Martinez's namesake grandson, Mercurio Martinez, IV, was killed in an automobile accident in 2009 at the age of eighteen. Each year the community honors his memory with the "Mercurio Martinez, IV Teens in the Driver Seat, Annual 5K Run", sponsored by the Vidal M. Treviño School of Communications and Fine Arts, an entity of the Laredo Independent School District named for the late educator and State Representative Vidal M. Treviño.[11]


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References

  1. ^ "Inventory of the Mercurio Martinez Papers". Texas A&M University. Retrieved April 28, 2014. 
  2. ^ a b c "Mercurio Martinez". Laredo Independent School District. Retrieved April 28, 2014. 
  3. ^ a b c d e "2014 honoree: Mercurio Martinez, Jr.: Former councilman, county judge to receive higher education award for community work," Laredo Morning Times, February 6, 2014, p. 4D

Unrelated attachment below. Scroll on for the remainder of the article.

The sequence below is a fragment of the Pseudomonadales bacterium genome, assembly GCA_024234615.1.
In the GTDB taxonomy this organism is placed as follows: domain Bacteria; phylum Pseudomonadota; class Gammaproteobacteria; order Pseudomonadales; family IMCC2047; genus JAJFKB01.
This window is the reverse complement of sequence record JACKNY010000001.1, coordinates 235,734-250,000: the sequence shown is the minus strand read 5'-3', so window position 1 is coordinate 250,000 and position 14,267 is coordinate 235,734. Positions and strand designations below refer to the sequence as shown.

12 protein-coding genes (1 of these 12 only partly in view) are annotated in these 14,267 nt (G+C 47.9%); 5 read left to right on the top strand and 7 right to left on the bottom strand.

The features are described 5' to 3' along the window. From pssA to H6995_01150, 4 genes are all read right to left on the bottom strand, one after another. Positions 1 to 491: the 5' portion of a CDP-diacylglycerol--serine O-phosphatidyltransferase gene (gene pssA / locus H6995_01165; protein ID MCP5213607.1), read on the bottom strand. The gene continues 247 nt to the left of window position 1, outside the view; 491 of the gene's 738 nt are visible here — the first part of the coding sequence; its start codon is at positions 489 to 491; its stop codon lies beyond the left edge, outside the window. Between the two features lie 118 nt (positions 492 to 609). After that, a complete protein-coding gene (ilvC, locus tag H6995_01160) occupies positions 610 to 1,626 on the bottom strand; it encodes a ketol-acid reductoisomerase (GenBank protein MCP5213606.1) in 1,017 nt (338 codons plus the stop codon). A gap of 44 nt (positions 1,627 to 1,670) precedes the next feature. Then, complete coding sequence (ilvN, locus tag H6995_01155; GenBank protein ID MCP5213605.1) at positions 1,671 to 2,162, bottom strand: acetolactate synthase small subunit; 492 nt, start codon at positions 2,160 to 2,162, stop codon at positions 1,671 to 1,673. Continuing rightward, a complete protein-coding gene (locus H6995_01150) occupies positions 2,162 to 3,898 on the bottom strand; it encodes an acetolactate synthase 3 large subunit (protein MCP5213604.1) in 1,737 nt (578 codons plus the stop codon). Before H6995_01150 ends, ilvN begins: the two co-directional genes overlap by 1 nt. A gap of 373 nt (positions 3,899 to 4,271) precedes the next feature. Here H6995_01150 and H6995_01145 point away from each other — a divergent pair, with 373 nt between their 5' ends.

4. ^ a b "Vidushi Shrimali, "Mercurio Martinez, Jr."". lib.utexas.edu. Retrieved April 28, 2014. 
  5. ^ a b "Mercurio Martinez, Jr." (PDF). tamiu.edu. Retrieved April 28, 2014. 
  6. ^ "Independent Club". The Handbook of Texas. Retrieved April 27, 2012. 
  7. ^ Louis H. Bruni served only one term as county judge, having been defeated in 2006 by Danny Valdez, who was himself defeated after two terms by former professional baseball player Tano Tijerina in 2014.
  8. ^ "2006 Democratic Party Primary Election: 3/7/2006". elections.sos.state.tx.us. Retrieved April 28, 2014. 
  9. ^ "2006 Democratic Party Primary Runoff Election: 4/11/2006". elections.sos.state.tx.us. Retrieved April 28, 2014. 
  10. ^ "LAREDO, Texas (TX) Political Contributions by Individuals". city-data.com. Retrieved May 3, 2014. 
  11. ^ "Mercurio Martinez, IV Teens in the Driver Seat, 5th Annual 5K Run, Sunday March 24, 2013" (PDF). laredoisd.org. Retrieved April 28, 2014. 
Preceded by
Andres "Andy" Ramos
County Judge of Webb County (based in Laredo, Texas)

Mercurio J. "Merc" Martinez, Jr.
1991–2002

Succeeded by
Louis H. Bruni